We spoke to Chris Dede, AI-ALOE Co-Principal Investigator and Senior Research Fellow at Harvard Graduate School of Education, and summarize our conversation with him about the vision for the recently funded NSF AI Institute for Adult Learning and Online Education (ALOE) (NSF Award #2112532).
PI Team: Myk Garn, Principal Investigator, University System of Georgia; Ashok Goel, Director and Co-Principal Investigator, Georgia Institute of Technology; Scott Crossley, Co-Principal Investigator, Georgia State University; and Alexander Endert, Co-Principal Investigator, Georgia Institute of Technology, and Chris Dede, Co-Principal Investigator, Harvard Graduate School of Education
What is the big idea of your project?
The NSF AI Institute for Adult Learning and Online Education (AI-ALOE) aims to advance the workforce through higher and continuing education and adult education programs. Central to our work to create personalized learning technology is research and data collection in order to explore new AI theories, techniques and models of lifelong learning while we evaluate effectiveness, track results and study outcomes. No two adult learners (age 24 and up) process information the same way and may find different learning techniques or styles useful. Which is why the work of AI-ALOE is crucial. Our work will create AI teaching assistants to support adult learners.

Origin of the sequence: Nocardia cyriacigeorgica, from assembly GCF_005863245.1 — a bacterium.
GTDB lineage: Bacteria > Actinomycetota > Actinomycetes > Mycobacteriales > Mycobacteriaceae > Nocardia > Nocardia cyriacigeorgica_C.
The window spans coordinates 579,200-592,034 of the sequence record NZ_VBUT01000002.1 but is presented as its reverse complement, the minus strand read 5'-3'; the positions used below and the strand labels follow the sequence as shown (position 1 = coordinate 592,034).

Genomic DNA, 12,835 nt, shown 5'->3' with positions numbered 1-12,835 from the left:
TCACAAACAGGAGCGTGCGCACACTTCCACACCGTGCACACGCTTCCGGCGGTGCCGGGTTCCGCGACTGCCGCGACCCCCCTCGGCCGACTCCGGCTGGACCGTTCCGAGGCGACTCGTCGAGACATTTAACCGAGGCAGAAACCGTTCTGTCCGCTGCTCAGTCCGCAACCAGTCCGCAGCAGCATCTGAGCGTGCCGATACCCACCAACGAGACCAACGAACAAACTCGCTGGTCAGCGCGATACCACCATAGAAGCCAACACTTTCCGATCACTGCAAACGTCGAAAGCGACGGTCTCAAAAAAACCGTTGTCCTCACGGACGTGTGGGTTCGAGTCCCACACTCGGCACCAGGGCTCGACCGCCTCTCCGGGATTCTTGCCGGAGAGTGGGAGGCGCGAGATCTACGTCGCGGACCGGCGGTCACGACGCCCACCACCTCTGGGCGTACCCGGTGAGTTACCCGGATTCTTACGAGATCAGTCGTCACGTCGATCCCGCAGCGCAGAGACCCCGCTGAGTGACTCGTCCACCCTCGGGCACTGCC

Personally, I (Dede) have been long interested in adaptive learning, not just like an intelligent Tutoring System, but personalized so learners have voice and choice and that choice can include learning alone or learning in a social setting with other learners and teachers. Voice and choice can be very broad and we need to leverage learning analytics to really personalize online learning. As mentioned before, the institute is thinking about teaching assistants, and since we’re in the adult learning space, where self-directed learning occurs, in those situations, it could be that a teaching assistant becomes an assistant to the self-directed learner.